Nor is it subject to division, for it is all alike; nor is anything more in it, so as to prevent its cohesion, nor anything less, but all is full of being; therefore the all is continuous, for being is contiguous to being.

Farther it is unmoved, in the hold of great chains, without beginning or end, since generation and destruction have completely disappeared and true belief has rejected them. It lies the same, abiding in the same state and by itself accordingly it abides fixed in the same spot. For powerful necessity holds it in confining bonds, which restrain it on all sides. Therefore divine right does not permit being to have any end; but it is lacking in nothing, for if it lacked anything it would lack everything.

Nevertheless, behold steadfastly all absent things as present to thy mind; for thou canst not separate [Page 97] being in one place from contact with being in another place; it is not scattered here and there through the universe, nor is it compounded of parts.

Therefore thinking and that by reason of which thought exists are one and the same thing, for thou wilt not find thinking without the being from which it receives its name. Nor is there nor will there be anything apart from being; for fate has linked it together, so that it is a whole and immovable. Wherefore all these things will be but a name, all these things which mortals determined in the belief that they were true, viz. that things arise and perish, that they are and are not, that they change their position and vary in colour.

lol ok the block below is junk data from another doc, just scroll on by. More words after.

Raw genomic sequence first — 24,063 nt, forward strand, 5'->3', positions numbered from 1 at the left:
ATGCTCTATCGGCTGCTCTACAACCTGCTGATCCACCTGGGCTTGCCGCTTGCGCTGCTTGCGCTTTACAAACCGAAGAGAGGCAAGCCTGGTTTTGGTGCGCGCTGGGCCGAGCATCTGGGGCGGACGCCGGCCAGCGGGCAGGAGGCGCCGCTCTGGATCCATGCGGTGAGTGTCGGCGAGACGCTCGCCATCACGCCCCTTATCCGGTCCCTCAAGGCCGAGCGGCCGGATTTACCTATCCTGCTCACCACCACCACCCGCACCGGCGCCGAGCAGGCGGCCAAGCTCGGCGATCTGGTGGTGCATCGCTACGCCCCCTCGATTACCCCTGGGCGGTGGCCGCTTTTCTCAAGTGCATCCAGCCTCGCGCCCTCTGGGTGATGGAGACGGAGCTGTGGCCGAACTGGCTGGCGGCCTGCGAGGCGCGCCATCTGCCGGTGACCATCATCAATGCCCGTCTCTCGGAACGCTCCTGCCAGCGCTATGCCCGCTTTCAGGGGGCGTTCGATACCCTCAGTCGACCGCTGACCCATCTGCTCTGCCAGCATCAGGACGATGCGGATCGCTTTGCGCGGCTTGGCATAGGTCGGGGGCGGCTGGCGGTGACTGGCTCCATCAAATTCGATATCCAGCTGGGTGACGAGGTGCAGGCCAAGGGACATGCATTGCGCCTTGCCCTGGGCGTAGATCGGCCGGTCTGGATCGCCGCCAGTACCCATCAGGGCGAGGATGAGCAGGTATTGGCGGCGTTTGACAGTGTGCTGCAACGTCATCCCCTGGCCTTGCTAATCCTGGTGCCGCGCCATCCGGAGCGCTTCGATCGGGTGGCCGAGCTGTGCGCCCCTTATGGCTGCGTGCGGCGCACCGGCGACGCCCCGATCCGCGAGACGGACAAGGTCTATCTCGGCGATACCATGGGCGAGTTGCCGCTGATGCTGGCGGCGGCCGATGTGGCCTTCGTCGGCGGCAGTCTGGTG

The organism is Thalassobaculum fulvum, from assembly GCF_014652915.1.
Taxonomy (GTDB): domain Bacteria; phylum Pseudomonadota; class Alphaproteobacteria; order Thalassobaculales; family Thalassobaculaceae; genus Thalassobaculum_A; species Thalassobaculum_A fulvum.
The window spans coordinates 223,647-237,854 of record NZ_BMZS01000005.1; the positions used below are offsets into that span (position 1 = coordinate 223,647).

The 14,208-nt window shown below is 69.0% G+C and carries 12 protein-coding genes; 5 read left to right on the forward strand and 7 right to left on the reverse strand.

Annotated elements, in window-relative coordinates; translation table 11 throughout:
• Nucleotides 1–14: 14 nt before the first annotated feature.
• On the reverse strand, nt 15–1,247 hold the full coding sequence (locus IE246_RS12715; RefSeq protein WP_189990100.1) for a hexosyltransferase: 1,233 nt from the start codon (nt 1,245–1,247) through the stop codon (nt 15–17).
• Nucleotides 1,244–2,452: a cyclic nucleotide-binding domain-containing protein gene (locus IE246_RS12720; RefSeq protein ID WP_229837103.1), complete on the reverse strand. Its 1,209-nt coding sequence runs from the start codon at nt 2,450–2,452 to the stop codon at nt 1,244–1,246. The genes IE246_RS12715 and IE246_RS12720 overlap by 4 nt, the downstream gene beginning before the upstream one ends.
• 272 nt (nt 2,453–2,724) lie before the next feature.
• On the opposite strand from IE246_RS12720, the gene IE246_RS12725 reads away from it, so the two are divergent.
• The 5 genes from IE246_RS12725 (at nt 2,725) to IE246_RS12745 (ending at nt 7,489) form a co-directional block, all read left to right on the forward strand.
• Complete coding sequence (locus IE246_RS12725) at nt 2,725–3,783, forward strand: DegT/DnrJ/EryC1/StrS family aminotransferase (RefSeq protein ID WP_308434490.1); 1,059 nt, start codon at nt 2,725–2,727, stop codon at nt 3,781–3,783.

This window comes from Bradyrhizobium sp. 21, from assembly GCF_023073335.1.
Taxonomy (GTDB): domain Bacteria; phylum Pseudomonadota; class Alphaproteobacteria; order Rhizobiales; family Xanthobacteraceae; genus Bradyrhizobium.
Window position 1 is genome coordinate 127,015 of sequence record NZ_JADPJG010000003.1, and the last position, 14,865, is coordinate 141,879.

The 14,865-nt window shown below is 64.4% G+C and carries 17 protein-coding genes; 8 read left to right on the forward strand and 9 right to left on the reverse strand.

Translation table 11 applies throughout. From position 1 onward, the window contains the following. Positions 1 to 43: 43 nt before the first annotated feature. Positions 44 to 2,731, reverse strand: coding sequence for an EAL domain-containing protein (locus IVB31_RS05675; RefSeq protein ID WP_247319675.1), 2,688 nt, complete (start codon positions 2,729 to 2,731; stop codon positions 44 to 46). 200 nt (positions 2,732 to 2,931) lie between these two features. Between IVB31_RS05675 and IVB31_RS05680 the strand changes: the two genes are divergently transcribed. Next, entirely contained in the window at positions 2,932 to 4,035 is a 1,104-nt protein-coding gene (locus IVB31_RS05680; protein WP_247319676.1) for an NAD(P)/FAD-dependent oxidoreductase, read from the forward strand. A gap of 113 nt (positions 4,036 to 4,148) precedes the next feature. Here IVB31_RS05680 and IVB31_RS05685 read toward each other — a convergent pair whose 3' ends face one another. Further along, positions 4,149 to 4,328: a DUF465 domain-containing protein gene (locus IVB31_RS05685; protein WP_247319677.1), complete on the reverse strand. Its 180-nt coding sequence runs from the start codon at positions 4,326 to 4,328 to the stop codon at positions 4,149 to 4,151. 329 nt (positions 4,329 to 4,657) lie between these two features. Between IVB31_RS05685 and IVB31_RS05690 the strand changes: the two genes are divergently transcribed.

But since there is a final limit, it is perfected on every side, like the mass of a rounded sphere, equally distant from the centre at every point. For it is necessary that it should neither be greater at all nor less anywhere, since there is no not-being which can prevent it from arriving at equality, nor is being such that there may ever be more than what is in one part and less in another, since the whole is inviolate. For if it is equal on all sides, it abides in equality within its limits.

At this point I cease trustworthy discourse and the thought about truth; from here on, learn the opinions of mortals, hearing of the illusive order of my verses.

Men have determined in their minds to name two principles [lit. forms]; but one of these they ought not to name, and in so doing they have erred. They distinguish them as antithetic in character, and give them each character and attributes distinct from those of the other. On the one hand there is the aethereal flame of fire, fine, rarefied, everywhere identical with itself and not identical with its opposite; and on the other hand, opposed to the first, is the second principle, flameless darkness, dense and heavy in character. Of these two principles I declare to thee every arrangement as it appears to men, so that no knowledge among mortals may surpass thine.

But since all things are called light and darkness, and the peculiar properties of these are predicated of one thing and another, everything is at the same time full of light and of obscure darkness, of both equally, since neither has anything in common with the other.

And the smaller circles are filled with unmixed fire, and those next them with darkness into which their portion of light penetrates; in the midst of these is the divinity who directs the course of all.

(above selection taken from )

and finally